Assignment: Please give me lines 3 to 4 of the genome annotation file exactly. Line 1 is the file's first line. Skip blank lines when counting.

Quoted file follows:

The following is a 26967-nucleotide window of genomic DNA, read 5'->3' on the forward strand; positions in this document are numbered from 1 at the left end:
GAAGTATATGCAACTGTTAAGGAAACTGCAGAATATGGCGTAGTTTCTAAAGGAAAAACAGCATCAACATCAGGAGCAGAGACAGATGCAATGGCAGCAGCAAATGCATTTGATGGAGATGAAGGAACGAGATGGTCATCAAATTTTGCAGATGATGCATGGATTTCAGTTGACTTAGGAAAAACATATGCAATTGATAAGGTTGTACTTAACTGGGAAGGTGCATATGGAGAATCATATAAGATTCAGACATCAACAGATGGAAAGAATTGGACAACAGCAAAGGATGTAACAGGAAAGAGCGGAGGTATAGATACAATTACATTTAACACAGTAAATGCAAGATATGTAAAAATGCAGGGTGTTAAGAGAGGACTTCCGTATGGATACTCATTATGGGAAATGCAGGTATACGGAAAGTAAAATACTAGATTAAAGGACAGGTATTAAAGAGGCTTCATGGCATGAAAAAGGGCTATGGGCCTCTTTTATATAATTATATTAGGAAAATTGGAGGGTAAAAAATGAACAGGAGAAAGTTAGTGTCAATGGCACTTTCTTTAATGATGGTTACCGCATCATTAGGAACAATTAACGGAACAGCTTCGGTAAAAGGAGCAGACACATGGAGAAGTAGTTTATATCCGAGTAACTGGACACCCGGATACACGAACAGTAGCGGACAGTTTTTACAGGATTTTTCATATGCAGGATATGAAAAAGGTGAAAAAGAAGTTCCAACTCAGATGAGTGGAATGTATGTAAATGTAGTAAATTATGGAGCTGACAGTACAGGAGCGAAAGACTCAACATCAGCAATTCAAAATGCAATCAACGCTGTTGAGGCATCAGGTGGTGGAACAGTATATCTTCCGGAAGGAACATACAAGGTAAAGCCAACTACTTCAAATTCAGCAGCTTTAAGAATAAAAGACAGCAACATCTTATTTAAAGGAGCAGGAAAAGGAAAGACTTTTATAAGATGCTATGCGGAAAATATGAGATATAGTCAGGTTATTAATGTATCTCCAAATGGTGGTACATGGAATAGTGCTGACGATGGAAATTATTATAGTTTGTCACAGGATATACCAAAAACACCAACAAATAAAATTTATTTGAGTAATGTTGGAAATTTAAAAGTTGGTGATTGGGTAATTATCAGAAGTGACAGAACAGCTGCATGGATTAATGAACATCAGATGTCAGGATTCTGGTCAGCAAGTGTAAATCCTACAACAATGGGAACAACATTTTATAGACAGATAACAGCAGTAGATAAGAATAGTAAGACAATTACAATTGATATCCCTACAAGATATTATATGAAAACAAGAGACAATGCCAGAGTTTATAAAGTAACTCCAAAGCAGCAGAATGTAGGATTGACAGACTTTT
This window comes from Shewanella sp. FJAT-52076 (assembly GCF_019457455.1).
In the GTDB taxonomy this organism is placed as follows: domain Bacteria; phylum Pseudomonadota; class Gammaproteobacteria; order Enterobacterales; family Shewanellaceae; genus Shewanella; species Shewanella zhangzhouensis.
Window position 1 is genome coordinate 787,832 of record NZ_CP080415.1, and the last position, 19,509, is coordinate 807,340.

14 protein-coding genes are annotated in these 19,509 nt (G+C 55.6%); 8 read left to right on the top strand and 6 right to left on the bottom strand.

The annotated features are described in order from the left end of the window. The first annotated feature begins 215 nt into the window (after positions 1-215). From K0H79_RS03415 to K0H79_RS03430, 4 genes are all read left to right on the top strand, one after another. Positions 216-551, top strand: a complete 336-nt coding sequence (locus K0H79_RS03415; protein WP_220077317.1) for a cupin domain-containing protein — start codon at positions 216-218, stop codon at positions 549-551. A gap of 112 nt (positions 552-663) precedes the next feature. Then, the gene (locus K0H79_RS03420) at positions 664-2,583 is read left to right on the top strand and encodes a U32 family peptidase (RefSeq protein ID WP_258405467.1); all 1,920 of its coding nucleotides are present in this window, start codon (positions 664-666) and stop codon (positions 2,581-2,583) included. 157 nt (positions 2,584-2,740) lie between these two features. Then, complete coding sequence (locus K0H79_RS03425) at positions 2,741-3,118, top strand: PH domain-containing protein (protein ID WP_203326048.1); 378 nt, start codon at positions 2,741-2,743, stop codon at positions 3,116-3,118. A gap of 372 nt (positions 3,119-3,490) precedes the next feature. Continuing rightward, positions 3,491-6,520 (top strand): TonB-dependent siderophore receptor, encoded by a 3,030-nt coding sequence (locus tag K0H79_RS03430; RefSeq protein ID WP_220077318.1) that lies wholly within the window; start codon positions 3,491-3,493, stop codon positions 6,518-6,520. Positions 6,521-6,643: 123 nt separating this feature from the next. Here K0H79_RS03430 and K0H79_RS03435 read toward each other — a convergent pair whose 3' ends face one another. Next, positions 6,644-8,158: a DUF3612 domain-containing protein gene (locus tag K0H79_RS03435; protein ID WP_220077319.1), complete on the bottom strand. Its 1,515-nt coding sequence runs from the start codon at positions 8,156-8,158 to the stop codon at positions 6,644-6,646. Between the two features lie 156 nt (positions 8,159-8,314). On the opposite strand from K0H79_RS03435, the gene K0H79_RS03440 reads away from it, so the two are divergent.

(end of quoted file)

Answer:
This window comes from Shewanella sp. FJAT-52076 (assembly GCF_019457455.1).
In the GTDB taxonomy this organism is placed as follows: domain Bacteria; phylum Pseudomonadota; class Gammaproteobacteria; order Enterobacterales; family Shewanellaceae; genus Shewanella; species Shewanella zhangzhouensis.